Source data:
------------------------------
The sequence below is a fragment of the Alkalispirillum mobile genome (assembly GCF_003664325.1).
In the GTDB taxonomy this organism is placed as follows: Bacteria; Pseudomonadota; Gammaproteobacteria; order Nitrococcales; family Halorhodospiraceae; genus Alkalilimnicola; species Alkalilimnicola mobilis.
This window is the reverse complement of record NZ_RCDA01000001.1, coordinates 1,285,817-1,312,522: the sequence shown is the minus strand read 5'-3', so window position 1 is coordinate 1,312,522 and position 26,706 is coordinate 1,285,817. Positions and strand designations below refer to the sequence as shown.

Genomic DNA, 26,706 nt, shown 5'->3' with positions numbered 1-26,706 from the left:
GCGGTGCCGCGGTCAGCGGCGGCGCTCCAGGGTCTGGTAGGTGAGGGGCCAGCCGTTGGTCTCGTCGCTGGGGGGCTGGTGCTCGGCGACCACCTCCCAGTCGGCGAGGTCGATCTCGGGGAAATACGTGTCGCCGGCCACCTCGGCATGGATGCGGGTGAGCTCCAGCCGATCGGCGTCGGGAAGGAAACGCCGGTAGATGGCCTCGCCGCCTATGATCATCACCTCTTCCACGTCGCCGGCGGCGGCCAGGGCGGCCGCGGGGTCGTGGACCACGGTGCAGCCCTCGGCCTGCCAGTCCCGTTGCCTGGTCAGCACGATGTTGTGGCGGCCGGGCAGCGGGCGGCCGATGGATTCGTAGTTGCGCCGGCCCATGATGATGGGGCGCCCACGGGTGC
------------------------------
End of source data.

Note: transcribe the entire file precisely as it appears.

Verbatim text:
The sequence below is a fragment of the Alkalispirillum mobile genome (assembly GCF_003664325.1).
In the GTDB taxonomy this organism is placed as follows: Bacteria; Pseudomonadota; Gammaproteobacteria; order Nitrococcales; family Halorhodospiraceae; genus Alkalilimnicola; species Alkalilimnicola mobilis.
This window is the reverse complement of record NZ_RCDA01000001.1, coordinates 1,285,817-1,312,522: the sequence shown is the minus strand read 5'-3', so window position 1 is coordinate 1,312,522 and position 26,706 is coordinate 1,285,817. Positions and strand designations below refer to the sequence as shown.

Genomic DNA, 26,706 nt, shown 5'->3' with positions numbered 1-26,706 from the left:
GCGGTGCCGCGGTCAGCGGCGGCGCTCCAGGGTCTGGTAGGTGAGGGGCCAGCCGTTGGTCTCGTCGCTGGGGGGCTGGTGCTCGGCGACCACCTCCCAGTCGGCGAGGTCGATCTCGGGGAAATACGTGTCGCCGGCCACCTCGGCATGGATGCGGGTGAGCTCCAGCCGATCGGCGTCGGGAAGGAAACGCCGGTAGATGGCCTCGCCGCCTATGATCATCACCTCTTCCACGTCGCCGGCGGCGGCCAGGGCGGCCGCGGGGTCGTGGACCACGGTGCAGCCCTCGGCCTGCCAGTCCCGTTGCCTGGTCAGCACGATGTTGTGGCGGCCGGGCAGCGGGCGGCCGATGGATTCGTAGTTGCGCCGGCCCATGATGATGGGGCGCCCACGGGTGC